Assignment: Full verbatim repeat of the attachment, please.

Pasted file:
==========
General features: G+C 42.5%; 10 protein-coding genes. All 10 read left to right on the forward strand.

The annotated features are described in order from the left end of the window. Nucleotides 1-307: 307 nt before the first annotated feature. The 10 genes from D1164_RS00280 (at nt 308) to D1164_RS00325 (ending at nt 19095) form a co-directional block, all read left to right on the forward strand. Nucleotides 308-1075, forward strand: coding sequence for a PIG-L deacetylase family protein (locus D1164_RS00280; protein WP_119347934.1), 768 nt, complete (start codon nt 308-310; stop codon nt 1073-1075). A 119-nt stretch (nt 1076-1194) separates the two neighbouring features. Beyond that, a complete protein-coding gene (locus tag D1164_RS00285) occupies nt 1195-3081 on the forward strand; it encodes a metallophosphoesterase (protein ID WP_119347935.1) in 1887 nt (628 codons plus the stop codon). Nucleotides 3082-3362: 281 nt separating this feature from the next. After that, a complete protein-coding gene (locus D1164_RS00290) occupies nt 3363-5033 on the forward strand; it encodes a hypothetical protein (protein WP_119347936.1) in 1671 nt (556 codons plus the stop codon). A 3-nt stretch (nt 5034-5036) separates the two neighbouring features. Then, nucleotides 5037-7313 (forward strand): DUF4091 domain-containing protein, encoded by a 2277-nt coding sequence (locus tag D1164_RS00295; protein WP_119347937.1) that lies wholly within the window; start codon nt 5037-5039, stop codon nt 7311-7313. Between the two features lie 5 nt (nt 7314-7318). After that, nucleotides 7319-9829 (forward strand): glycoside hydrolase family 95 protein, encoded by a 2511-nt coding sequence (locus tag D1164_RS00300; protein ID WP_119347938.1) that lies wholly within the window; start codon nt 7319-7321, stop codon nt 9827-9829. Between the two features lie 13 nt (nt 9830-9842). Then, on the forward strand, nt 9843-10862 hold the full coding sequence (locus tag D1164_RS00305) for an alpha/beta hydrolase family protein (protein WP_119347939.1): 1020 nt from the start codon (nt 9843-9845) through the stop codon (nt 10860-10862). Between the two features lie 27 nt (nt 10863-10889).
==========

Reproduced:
General features: G+C 42.5%; 10 protein-coding genes. All 10 read left to right on the forward strand.

The annotated features are described in order from the left end of the window. Nucleotides 1-307: 307 nt before the first annotated feature. The 10 genes from D1164_RS00280 (at nt 308) to D1164_RS00325 (ending at nt 19095) form a co-directional block, all read left to right on the forward strand. Nucleotides 308-1075, forward strand: coding sequence for a PIG-L deacetylase family protein (locus D1164_RS00280; protein WP_119347934.1), 768 nt, complete (start codon nt 308-310; stop codon nt 1073-1075). A 119-nt stretch (nt 1076-1194) separates the two neighbouring features. Beyond that, a complete protein-coding gene (locus tag D1164_RS00285) occupies nt 1195-3081 on the forward strand; it encodes a metallophosphoesterase (protein ID WP_119347935.1) in 1887 nt (628 codons plus the stop codon). Nucleotides 3082-3362: 281 nt separating this feature from the next. After that, a complete protein-coding gene (locus D1164_RS00290) occupies nt 3363-5033 on the forward strand; it encodes a hypothetical protein (protein WP_119347936.1) in 1671 nt (556 codons plus the stop codon). A 3-nt stretch (nt 5034-5036) separates the two neighbouring features. Then, nucleotides 5037-7313 (forward strand): DUF4091 domain-containing protein, encoded by a 2277-nt coding sequence (locus tag D1164_RS00295; protein WP_119347937.1) that lies wholly within the window; start codon nt 5037-5039, stop codon nt 7311-7313. Between the two features lie 5 nt (nt 7314-7318). After that, nucleotides 7319-9829 (forward strand): glycoside hydrolase family 95 protein, encoded by a 2511-nt coding sequence (locus tag D1164_RS00300; protein ID WP_119347938.1) that lies wholly within the window; start codon nt 7319-7321, stop codon nt 9827-9829. Between the two features lie 13 nt (nt 9830-9842). Then, on the forward strand, nt 9843-10862 hold the full coding sequence (locus tag D1164_RS00305) for an alpha/beta hydrolase family protein (protein WP_119347939.1): 1020 nt from the start codon (nt 9843-9845) through the stop codon (nt 10860-10862). Between the two features lie 27 nt (nt 10863-10889).